Letters from Buru


— Dec. 1973                   

            Today I think of you like this star in the sky. Something that twinkles and fades, but always appears at the point of forgetting.

            I imagine you this weeping, pearly blue.


31 December 1973


            The year is drawing to a close and I am, again, cushioned at the base of some tree, watching yet another ketoprak. The others are spread out, huddled in their own unprepossessing bunches. Extension cords from the giant speakers not far from where I am sitting snake through the grass all the way to the stage; wow, aren’t we using a lot of electricity today.

            There is a gay feeling in the air. The place is suddenly an oasis of brilliant moonlit optimism suspended in a haze of laissez fare and we do not recognize ourselves. The sky is a canvas on which greedy gods are doodling. It may even be chilly but we are numbed to reality.

            As I told you earlier, it’s been a rather compassionate year. There can be as many as two, sometimes three shows a year, and the repertoire ranges from shamelessly banal to determinedly different. But most of the time these ketopraks are quite tedious.

            Most of the actors and musicians of tonight’s show came from Unit XIV Bantalareja. They’re a vain lot, I must add, always psyched up about themselves. They boast as many as half a dozen groups with a decidedly old Jakarta bent, one for lenong, one for orkes keroncong, one for irama Melayu—Bantala this, Bantala that, Bantala what’s-it. The motor is a group of Tangerang youth with a certain amount of bile about them, and a certain veiled disdain for the genteel sensibilities of the shadow puppet theatre, the wayang, so they can always be counted on for political fervour. They do stick to lifting only popular stories from Javanese history books, as they do now, but they really are not very imaginative. Short of ideological freedom, most of the stories are chosen for their anti-feudalism. It’s all about heroes and patriots. Great, mind-numbing stuff.

            (Being the unit closest to Namlea, these Bantalareja guys also get to look forward most to the giggling coastal girls.)

           Of course like all folk performances, the stories behind the screen are much more delicious, and for a few days during rehearsals fresh love was declared, new acts and allegiances were made, old friendships were broken. There is a sense of deepened reality to the air, precisely because laughter suspends disbelief. Such is the narcotic effect of art. But by tomorrow, all will be depleted and everybody will be slightly depressed.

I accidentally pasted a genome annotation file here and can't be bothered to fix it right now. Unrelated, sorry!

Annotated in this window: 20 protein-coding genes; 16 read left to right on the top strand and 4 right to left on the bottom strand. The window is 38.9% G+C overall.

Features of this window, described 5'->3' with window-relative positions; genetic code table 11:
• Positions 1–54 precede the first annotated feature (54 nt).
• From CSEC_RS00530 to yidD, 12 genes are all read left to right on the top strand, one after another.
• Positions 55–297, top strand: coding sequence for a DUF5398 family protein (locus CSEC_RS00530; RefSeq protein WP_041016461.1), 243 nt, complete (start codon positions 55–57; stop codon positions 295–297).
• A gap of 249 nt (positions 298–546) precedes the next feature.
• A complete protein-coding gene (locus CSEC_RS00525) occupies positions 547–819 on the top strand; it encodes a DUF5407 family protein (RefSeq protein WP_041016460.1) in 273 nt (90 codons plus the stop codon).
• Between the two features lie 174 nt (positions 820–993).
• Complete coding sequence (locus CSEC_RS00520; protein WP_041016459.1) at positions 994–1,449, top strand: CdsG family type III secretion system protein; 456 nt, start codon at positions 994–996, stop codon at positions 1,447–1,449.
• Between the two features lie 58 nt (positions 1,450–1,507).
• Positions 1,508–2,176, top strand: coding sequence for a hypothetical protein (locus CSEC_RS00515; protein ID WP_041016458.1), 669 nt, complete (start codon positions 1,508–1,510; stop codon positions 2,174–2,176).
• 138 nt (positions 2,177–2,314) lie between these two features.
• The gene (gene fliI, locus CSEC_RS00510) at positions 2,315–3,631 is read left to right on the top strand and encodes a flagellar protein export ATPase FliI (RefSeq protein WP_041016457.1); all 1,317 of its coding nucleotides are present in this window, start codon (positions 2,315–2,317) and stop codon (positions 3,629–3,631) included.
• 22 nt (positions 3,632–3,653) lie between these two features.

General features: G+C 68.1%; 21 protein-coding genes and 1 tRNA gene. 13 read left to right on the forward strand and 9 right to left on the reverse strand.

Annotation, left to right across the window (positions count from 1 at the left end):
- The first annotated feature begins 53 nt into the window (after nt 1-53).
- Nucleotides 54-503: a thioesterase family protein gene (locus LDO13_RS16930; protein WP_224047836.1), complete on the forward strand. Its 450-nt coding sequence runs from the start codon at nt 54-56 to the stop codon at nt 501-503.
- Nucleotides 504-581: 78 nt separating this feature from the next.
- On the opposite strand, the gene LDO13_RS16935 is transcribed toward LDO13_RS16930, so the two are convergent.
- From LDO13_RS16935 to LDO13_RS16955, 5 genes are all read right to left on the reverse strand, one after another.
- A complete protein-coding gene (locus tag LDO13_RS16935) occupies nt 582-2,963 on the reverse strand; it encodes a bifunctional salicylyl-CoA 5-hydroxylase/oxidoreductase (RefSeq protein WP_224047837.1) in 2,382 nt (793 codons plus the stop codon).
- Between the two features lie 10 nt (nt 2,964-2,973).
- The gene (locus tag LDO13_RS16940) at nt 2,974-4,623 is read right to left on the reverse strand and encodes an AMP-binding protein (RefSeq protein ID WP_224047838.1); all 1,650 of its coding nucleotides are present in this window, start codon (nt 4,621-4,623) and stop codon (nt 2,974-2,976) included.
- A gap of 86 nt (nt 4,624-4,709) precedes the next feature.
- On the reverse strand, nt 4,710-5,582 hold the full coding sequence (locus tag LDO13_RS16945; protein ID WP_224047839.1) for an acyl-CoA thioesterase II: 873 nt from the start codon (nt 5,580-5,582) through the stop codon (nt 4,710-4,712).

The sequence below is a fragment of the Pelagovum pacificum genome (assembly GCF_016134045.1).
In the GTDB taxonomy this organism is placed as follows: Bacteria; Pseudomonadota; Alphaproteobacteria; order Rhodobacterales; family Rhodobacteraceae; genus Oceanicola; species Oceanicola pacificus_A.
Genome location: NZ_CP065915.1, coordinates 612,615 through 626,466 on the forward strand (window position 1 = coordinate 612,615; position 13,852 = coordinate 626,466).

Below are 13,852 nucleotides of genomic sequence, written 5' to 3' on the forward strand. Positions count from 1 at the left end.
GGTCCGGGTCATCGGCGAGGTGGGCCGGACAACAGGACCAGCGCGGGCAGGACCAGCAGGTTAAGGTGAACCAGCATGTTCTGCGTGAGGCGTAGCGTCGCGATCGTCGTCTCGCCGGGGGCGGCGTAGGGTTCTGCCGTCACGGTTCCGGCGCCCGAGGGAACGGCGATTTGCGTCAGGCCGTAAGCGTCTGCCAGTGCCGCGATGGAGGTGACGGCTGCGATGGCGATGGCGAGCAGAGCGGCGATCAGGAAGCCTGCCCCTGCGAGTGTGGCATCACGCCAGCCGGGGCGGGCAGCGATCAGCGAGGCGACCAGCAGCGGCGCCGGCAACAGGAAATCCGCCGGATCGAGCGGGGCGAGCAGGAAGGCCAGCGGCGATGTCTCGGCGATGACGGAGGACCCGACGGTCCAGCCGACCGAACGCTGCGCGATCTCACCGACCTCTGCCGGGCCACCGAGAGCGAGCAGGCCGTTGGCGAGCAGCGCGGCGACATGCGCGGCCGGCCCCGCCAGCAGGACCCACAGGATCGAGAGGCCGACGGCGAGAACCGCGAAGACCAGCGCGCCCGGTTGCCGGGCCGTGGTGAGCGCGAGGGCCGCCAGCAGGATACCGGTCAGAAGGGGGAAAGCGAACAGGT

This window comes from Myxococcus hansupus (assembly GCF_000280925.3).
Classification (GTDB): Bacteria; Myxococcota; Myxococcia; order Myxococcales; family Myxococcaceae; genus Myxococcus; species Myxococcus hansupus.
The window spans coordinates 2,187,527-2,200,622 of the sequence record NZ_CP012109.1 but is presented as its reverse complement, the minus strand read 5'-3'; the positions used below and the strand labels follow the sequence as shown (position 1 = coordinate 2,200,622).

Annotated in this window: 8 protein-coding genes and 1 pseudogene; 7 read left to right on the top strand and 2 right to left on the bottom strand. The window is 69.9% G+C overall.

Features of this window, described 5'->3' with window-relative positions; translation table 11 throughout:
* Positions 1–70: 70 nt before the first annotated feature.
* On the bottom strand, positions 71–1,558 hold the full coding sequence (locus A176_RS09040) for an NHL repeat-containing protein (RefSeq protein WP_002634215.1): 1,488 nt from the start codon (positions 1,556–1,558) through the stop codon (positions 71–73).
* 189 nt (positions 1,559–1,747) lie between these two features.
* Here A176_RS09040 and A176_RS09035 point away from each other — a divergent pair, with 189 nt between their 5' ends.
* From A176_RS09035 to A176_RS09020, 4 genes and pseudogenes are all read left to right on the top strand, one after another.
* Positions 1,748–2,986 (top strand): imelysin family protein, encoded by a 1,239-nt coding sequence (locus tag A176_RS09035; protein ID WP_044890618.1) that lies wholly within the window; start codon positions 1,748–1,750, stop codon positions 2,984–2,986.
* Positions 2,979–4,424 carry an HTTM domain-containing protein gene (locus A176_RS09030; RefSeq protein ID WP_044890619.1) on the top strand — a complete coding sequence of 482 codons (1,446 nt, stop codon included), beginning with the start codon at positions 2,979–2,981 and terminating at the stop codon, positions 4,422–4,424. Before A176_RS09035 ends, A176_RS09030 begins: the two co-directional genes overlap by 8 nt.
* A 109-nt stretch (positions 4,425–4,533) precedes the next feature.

February-March, 1974

            It’s been a while since I’ve given food a thought. Every so often there will be “patients” coming to me with some minor grievance concerning the things they’ve eaten.

            Most prisoners on rice field duty look forward to getting their extra protein from catching the orong-orong that comes out and floats haplessly in water after they crush the soil in it. There are kelabangs too, a kind of crab-like spider, and of course, the easiest of all—lizards. The kelabang releases a bluish substance when it comes in contact with fire so often this gives those who consume it the most debilitating case of the runs. One has to admire their valor: we’re as hardy as they come, they always say, don’t know what plagues us this time. Still. Some have managed to get so sick they need to be transferred to the hospital in Namlea, the port city of Buru.

            Today a man was brought before me who had recently sought medication for kelabang poisoning. Only this time he was barely a man: it was clear that he’d been knocked about unconscious, with two stab wounds on his abdomen. I asked the people who’d brought him in what happened. They said he’d had diarrhea so severe that he had to—just absolutely had to—empty his bowels into the Wai Bini. Now there is an express rule in the penal colony that no one should empty their bowels into the river, because we rely on it for clean water. It is our only source.

            So of course they beat him up. And I feel awful, because he had sought treatment from me, and yet he had obviously mistrusted it (or me) not to have taken the tablets I’d given him.



—-, 1974

            It just dawned upon me, darling. About waiting, I mean. When we talk about waiting, we do not talk about a few hours, days, even months. It’s about reaching a point where you occasionally dare to wait, such as when you pick up a pen and a sheet of paper, see the first smile of a recovering patient, or meet a visitor who tells you “It’s still better to have a home than no home at all.”

           There is this man from Banten I visit from time to time. He believes I have a special power. When he first tried to point me to the fact, I dismissed him immediately. Don’t want to hear it, I said. I bet it’s something about my name. And if it is, then I already know about it. Don’t need a sage from black magic land to tell me that I will only die when I choose to. That yours, my love, will be the last face I see. But gradually I see what he means. There have been too many moments in which we as a collective would be beaten senseless for the error of another yet I have slowly come to realise that when it happens I do not feel any pain.

            I don’t feel it during interrogation either, which is really a mere excuse for torture. They say physical pain always mimes death, and each time pain is inflicted upon the body, it is a kind of mock execution. I try to conjure these things in my mind almost to elicit the tonal sensation of pain, if there is indeed such a thing, but I can’t. I can see what it does to my body, the gashes, the long, angry streaks, the swollen pus, and I can see what it is all about, the power game, the naked show of brute force. But I can’t summon the feeling.